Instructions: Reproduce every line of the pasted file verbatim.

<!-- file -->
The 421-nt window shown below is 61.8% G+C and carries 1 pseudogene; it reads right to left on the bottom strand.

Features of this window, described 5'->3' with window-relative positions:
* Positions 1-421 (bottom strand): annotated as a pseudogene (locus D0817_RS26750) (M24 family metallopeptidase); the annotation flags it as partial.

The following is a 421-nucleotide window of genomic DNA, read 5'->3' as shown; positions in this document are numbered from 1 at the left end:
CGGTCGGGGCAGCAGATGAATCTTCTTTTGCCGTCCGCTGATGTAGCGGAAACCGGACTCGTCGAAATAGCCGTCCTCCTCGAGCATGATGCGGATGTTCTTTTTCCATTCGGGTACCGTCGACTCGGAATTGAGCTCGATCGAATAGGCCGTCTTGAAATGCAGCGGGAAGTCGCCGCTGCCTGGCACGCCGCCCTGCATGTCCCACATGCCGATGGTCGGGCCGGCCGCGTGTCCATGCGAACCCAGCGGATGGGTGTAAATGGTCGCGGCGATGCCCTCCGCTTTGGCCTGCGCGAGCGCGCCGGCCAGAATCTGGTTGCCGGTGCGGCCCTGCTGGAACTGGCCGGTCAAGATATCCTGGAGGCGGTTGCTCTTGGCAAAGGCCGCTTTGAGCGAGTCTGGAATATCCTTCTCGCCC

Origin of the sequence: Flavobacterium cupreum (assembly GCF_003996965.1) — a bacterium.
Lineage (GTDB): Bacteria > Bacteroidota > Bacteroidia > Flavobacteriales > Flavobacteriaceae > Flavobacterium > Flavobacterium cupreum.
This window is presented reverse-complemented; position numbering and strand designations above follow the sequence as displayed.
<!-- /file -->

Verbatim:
The 421-nt window shown below is 61.8% G+C and carries 1 pseudogene; it reads right to left on the bottom strand.

Features of this window, described 5'->3' with window-relative positions:
* Positions 1-421 (bottom strand): annotated as a pseudogene (locus D0817_RS26750) (M24 family metallopeptidase); the annotation flags it as partial.

The following is a 421-nucleotide window of genomic DNA, read 5'->3' as shown; positions in this document are numbered from 1 at the left end:
CGGTCGGGGCAGCAGATGAATCTTCTTTTGCCGTCCGCTGATGTAGCGGAAACCGGACTCGTCGAAATAGCCGTCCTCCTCGAGCATGATGCGGATGTTCTTTTTCCATTCGGGTACCGTCGACTCGGAATTGAGCTCGATCGAATAGGCCGTCTTGAAATGCAGCGGGAAGTCGCCGCTGCCTGGCACGCCGCCCTGCATGTCCCACATGCCGATGGTCGGGCCGGCCGCGTGTCCATGCGAACCCAGCGGATGGGTGTAAATGGTCGCGGCGATGCCCTCCGCTTTGGCCTGCGCGAGCGCGCCGGCCAGAATCTGGTTGCCGGTGCGGCCCTGCTGGAACTGGCCGGTCAAGATATCCTGGAGGCGGTTGCTCTTGGCAAAGGCCGCTTTGAGCGAGTCTGGAATATCCTTCTCGCCC

Origin of the sequence: Flavobacterium cupreum (assembly GCF_003996965.1) — a bacterium.
Lineage (GTDB): Bacteria > Bacteroidota > Bacteroidia > Flavobacteriales > Flavobacteriaceae > Flavobacterium > Flavobacterium cupreum.
This window is presented reverse-complemented; position numbering and strand designations above follow the sequence as displayed.